Whether analysing complex molecules, searching for new medically active substances, calculating the global climate or modelling astronomical events, computer simulations are becoming an indispensable tool in an increasing number of scientific fields. New and more powerful supercomputers enable more realistic and more detailed simulations of complex global processes, and at the same time it is becoming more and more difficult for researchers to monitor programme execution and to identify sources of error or performance bottlenecks.
Today the fastest supercomputers have tens or hundreds of thousands of processors working in parallel which, if possible, have to be utilised uniformly during the course of a simulation. In order to help users optimise performance more easily, Russian and European experts have established two projects which will for the first time consider all aspects in a performance analysis – ranging from designing new algorithms and running supercomputer applications down to the hardware actually used.
The HOPSA Project: ‘Holistic Performance System Analysis’:
“The combination and integration of measured data as well as all tools at both levels permits a new holistic analysis of any possible performance bottlenecks in computer simulations and will thus considerably simplify and improve optimization measures,” explains Bernd Mohr from Jülich Supercomputing Centre (JSC). From his base at Forschungszentrum Jülich, home to the fastest supercomputer in Germany, he coordinates the collaboration of the European partners. The Russian project coordinator, Vladimir Voevodin from the Research Computing Center (RCC) of Moscow State University, with the most powerful supercomputer in Russia, also expects increased efficiency, “The HOPSA Project will help scientists to find faster and more efficient solutions to their problems.”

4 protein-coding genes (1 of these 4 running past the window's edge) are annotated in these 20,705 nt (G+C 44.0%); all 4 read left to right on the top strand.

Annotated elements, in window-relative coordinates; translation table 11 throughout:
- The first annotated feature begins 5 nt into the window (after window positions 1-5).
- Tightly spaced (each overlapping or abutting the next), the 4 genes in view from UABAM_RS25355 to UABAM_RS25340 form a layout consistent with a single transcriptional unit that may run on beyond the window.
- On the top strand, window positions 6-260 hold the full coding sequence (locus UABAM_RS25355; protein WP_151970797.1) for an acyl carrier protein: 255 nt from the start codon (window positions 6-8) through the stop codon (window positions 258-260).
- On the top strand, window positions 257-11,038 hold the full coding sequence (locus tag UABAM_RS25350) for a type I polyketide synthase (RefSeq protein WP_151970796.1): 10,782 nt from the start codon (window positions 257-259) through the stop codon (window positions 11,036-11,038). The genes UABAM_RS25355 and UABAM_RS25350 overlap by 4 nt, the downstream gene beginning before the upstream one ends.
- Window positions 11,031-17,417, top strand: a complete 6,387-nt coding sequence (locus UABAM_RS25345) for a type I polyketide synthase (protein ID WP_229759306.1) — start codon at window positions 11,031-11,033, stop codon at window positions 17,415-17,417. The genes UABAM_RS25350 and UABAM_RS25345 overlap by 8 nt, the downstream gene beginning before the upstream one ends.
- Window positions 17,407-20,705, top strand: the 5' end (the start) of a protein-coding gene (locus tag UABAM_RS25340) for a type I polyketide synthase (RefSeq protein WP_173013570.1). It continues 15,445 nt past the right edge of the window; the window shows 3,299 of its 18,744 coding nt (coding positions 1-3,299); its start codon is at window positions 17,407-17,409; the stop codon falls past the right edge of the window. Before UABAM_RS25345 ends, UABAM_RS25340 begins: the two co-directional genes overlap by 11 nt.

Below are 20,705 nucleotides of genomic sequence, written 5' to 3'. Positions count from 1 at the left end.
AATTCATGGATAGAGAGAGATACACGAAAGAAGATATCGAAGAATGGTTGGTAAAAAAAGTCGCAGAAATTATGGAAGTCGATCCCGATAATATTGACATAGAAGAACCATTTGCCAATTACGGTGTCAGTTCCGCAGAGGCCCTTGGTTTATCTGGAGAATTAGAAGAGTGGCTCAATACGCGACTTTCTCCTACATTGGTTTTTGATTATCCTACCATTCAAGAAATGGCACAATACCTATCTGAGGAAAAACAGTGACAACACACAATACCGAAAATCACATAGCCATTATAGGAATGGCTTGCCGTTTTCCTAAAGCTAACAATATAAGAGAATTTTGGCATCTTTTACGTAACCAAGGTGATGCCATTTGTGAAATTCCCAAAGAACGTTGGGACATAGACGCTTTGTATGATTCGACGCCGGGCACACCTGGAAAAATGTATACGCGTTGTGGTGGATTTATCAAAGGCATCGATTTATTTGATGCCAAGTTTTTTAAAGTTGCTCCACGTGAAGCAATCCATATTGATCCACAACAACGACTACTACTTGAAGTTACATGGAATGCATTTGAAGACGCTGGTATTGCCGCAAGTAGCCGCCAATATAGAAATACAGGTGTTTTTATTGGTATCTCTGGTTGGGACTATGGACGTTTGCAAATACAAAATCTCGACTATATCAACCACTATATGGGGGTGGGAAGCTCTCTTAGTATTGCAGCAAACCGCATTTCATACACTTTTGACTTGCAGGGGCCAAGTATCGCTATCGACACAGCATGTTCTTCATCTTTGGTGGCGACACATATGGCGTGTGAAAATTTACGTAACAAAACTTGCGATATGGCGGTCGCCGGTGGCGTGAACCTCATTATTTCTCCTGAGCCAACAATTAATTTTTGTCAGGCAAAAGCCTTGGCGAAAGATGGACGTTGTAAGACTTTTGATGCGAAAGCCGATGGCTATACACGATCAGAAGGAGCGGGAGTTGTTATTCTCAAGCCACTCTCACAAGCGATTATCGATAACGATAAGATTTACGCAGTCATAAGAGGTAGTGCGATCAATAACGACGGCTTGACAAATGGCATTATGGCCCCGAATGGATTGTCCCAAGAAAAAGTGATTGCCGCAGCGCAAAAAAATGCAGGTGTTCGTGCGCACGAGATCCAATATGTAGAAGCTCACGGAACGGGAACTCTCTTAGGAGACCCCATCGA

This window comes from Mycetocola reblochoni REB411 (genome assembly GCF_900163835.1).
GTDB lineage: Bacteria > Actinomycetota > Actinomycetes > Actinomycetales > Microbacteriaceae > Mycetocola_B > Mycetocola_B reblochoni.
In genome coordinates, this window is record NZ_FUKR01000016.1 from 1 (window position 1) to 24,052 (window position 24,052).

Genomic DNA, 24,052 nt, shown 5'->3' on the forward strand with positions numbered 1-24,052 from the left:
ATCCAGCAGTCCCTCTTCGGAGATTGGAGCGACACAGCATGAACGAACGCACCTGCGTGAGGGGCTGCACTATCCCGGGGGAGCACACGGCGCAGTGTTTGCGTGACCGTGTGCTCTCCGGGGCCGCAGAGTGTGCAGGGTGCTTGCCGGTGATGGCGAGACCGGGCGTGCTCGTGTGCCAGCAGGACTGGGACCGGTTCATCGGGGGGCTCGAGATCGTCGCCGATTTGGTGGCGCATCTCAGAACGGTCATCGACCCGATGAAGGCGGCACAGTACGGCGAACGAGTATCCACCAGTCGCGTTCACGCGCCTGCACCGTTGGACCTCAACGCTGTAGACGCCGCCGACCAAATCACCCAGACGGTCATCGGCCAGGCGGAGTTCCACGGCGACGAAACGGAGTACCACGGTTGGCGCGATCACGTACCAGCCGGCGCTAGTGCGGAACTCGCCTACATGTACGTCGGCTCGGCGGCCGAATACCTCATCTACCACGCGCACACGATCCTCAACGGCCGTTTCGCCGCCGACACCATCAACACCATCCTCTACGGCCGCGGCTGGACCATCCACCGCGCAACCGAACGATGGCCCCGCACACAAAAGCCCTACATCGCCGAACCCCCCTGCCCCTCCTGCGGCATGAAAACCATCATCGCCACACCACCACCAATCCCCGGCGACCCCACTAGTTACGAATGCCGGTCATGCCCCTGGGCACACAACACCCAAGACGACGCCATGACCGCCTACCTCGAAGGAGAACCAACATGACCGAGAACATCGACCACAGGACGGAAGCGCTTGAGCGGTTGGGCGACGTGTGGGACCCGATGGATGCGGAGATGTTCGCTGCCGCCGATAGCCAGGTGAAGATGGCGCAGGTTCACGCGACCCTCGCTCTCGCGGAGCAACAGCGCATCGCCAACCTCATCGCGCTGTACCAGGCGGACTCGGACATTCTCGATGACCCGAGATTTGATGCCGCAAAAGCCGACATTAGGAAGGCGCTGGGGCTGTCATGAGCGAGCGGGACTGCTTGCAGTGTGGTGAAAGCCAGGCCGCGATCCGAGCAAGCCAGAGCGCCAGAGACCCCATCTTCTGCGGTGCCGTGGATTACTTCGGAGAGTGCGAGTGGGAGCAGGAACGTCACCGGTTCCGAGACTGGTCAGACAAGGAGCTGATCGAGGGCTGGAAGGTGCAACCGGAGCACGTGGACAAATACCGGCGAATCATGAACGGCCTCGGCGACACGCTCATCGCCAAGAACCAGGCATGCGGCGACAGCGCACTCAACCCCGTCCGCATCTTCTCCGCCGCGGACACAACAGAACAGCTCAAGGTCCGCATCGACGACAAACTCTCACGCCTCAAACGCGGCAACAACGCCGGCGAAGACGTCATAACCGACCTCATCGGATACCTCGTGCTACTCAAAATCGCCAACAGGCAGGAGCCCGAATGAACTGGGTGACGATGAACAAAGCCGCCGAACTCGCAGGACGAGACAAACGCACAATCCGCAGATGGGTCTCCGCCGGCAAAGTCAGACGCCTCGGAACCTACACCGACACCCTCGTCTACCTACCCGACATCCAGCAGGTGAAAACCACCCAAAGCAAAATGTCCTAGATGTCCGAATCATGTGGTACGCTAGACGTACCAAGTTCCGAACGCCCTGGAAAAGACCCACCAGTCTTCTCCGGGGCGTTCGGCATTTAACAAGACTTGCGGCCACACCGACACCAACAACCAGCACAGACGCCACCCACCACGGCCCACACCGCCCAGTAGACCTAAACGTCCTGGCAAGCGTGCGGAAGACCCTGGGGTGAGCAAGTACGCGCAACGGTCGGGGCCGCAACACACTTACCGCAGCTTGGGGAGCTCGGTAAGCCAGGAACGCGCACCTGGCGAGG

The APOS Project: ‘Advanced Performance Optimisation and Scalability’:
The motivation behind the APOS-EU and APOS-RU projects was twofold: firstly, the project studied the scalability and performance of real-life scientific applications on current HPC platforms and proposed improvements to the applications in order to be able to exploit next-generation HPC hardware; secondly, the project brought together computational scientists from the European Union and Russia to collaborate on solving the issues of preparing HPC software and application domains for the future.
The HPC research represented in the APOS and HOPSA projects allowed the European and Russian partners to focus on their strengths. On the European side, the project partners demonstrated excellent software development expertise on HPC systems. On the Russian side, the project partners demonstrated excellent mathematical skills and a strong ability to translate physical problems into mathematical algorithms. These different but complementary skill sets were very important. The two projects FP7-funded, APOS and HOPSA, both concluded successfully and established strong long-term collaboration relationships between the European and Russian partners.
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